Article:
Pros breakdown how they play the tricky sixth hole at Riviera Golf Club

Hole No. 6 Riviera Golf Club
For the Feb. 16 Pro-Am, the flag stick (right) was placed in front of the bunker (left) at the sixth hole at Riviera Golf Club. (Kyle Kelly/MEDILL REPORTS)

By Kyle Kelly
Medill Reports

LOS ANGELES — Riviera Golf Club in Pacific Palisades is home to several famous golf holes, but there is one in particular that presents a challenge unlike any other. At hole No. 6, there is a bunker in the center of the green.  

The sixth hole is rated as a 15 handicap — the fourth easiest hole on the course — and one of four par threes. At last week’s Genesis Invitational, it played 170 yards — a manageable distance for professional golfers. However, the bunker in the middle of the putting surface makes it unlike any other hole on the PGA Tour from start to finish. 

Because of the bunker on the green, the hole requires an excellent tee shot, which even some of the world’s best golfers have difficulty navigating. Aaron Wise is no exception. 

Wise, the No. 80 golfer in the world, is 16th (78.26%) among 219 golfers in the PGA in greens in regulation percentage from 150 to 175 yards — over 10% better than the tour average in 2022. While he is among the best in the world from that distance, the sixth hole at Riviera Golf Club is still quite difficult. 

“It makes the target that you’re hitting at a lot smaller,” Wise said, describing the bunker in the center of the green. “Especially when there’s a front pin, that bunker is not very good because there’s so much downhill on the bunker shot. You really can’t bail out in the middle of the green, which is what we like to do as pros. It takes that option away, and you kind of have to aim at the pin and hit a good shot.”

Aaron Wise
Aaron Wise winds up for a tee shot at Riviera Golf Club. (Kyle Kelly/MEDILL REPORTS)

The bunker in the center of the green is the ultimate risk-reward scenario.

“You either seem to aim close and make a birdie or are kind of in trouble and you end up making a bogey,” he said. “It’s one of those where you want to put one of the best swings of the day on it, aim at the pin and hit a good one.”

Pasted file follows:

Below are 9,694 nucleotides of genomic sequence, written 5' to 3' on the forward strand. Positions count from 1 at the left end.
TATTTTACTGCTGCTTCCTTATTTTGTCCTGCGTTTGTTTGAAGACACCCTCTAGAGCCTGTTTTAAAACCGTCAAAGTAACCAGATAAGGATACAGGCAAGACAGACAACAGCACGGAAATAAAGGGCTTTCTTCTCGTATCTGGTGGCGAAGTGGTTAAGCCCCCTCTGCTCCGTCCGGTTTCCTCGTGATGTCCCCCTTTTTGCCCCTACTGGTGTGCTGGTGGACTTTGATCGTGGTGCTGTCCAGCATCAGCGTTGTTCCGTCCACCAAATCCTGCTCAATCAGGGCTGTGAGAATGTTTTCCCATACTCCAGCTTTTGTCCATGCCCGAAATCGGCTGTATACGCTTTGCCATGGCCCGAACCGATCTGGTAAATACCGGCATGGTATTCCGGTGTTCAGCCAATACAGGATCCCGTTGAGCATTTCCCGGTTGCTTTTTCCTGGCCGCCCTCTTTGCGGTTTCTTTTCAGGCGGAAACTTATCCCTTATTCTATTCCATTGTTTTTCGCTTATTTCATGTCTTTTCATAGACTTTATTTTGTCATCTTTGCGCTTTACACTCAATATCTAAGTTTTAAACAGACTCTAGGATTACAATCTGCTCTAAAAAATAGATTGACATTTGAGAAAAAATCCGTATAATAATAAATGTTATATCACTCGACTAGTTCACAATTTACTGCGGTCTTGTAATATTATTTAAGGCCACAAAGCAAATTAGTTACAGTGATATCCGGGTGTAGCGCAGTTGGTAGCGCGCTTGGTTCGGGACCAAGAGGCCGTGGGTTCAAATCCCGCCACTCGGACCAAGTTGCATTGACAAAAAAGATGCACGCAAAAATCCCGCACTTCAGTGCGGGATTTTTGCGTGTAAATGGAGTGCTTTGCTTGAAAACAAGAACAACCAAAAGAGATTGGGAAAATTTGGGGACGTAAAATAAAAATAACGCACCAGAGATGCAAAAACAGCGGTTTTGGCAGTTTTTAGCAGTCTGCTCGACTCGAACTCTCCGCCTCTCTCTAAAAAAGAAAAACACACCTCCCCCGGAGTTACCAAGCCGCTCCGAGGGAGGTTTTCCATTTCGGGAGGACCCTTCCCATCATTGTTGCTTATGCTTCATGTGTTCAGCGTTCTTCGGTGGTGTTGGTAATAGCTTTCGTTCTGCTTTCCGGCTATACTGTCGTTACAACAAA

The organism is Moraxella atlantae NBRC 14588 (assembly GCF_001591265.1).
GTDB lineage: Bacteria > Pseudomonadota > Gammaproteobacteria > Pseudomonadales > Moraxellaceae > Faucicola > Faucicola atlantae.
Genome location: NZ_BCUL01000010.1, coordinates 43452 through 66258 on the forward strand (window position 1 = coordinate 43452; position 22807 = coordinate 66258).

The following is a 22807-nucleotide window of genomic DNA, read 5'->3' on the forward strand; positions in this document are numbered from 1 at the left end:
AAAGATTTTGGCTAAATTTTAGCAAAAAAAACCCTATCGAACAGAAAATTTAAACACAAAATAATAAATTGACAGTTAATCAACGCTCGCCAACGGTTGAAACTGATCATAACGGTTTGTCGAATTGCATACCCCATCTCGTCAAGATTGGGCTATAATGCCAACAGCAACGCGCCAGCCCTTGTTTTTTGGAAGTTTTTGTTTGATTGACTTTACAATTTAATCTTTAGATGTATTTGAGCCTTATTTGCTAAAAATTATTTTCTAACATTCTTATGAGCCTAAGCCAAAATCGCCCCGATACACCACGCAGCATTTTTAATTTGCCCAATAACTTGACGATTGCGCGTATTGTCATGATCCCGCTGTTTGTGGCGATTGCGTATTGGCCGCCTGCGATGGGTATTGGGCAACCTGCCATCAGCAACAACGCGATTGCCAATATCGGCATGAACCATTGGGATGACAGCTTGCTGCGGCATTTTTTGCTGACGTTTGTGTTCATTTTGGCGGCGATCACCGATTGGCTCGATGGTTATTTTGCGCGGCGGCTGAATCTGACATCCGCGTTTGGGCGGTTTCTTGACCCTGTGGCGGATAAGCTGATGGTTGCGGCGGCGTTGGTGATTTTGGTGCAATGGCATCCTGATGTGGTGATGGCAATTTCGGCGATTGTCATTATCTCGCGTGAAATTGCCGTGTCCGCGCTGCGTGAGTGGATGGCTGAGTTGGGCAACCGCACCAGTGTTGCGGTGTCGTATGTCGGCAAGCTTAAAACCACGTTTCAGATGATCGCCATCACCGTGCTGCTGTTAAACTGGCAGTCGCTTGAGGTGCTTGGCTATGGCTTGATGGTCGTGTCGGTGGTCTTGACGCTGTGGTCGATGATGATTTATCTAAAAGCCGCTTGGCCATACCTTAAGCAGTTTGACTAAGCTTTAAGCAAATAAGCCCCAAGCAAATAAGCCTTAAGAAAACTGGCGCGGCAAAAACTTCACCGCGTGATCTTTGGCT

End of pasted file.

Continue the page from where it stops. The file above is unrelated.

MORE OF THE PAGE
Sometimes, the pin placement — the location of the flagstick on the green — is in the back of the green, which poses a challenge golfers are not faced with often. Landing a shot short could mean being in front of the bunker, which oftentimes requires a chip off the green. It is one of the rarest types of shots in all of golf. 

“Having the bunker in the middle of the green and having good professional golfers hit shots where you’ve never seen before as far as chipping off the green, long putts, etc. makes it a pretty fun hole,” said Luke List, who is the No. 57 golfer in the world and No. 6 in the FedEx Cup rankings. “Obviously, the green is so perfect, so you don’t want to take a big divot. It’s fun to see the opportunity for pros to have to do that.”

Wise said he feels more comfortable with the shot.

“It happens a decent amount, especially when there’s a lot of break on some of the greens around the fringes and stuff. (That’s when) you do it,” he said. “I feel like I am pretty good at it, but it is something that you have to get used to. It’s not something that you do often.”

 Even if a golfer hits the green off the tee, the contour of the green makes putting quite strategic. Kevin Na, who is ranked No. 19 (43.25%) in one-putt percentage in the PGA this season, likes the challenge the hole poses for golfers to properly read the green when putting. 

 “It is an amazing hole because it is like three separate greens,” Na said. “Front left, bottom right, top left and if you end up on the wrong side of the green, it’s a hard shot. You see guys chip it over the bunker or try and go around the bunker. It’s genius.” 

But the famous bunker is what makes the hole so special.

​​“I think that hole would be in the top 10 (in the world) of par threes because there have been golf courses that have tried to imitate that, but you can’t make it as good as this one,” Na said.

 “It makes it memorable. It’s one of those things when you come to (Riviera), you know what hole six is and know everything it entails,” Wise added. “It’s pretty cool.”

Kyle Kelly is a Sports Media graduate student at Medill. You can follow him on Twitter at @ByKyleKelly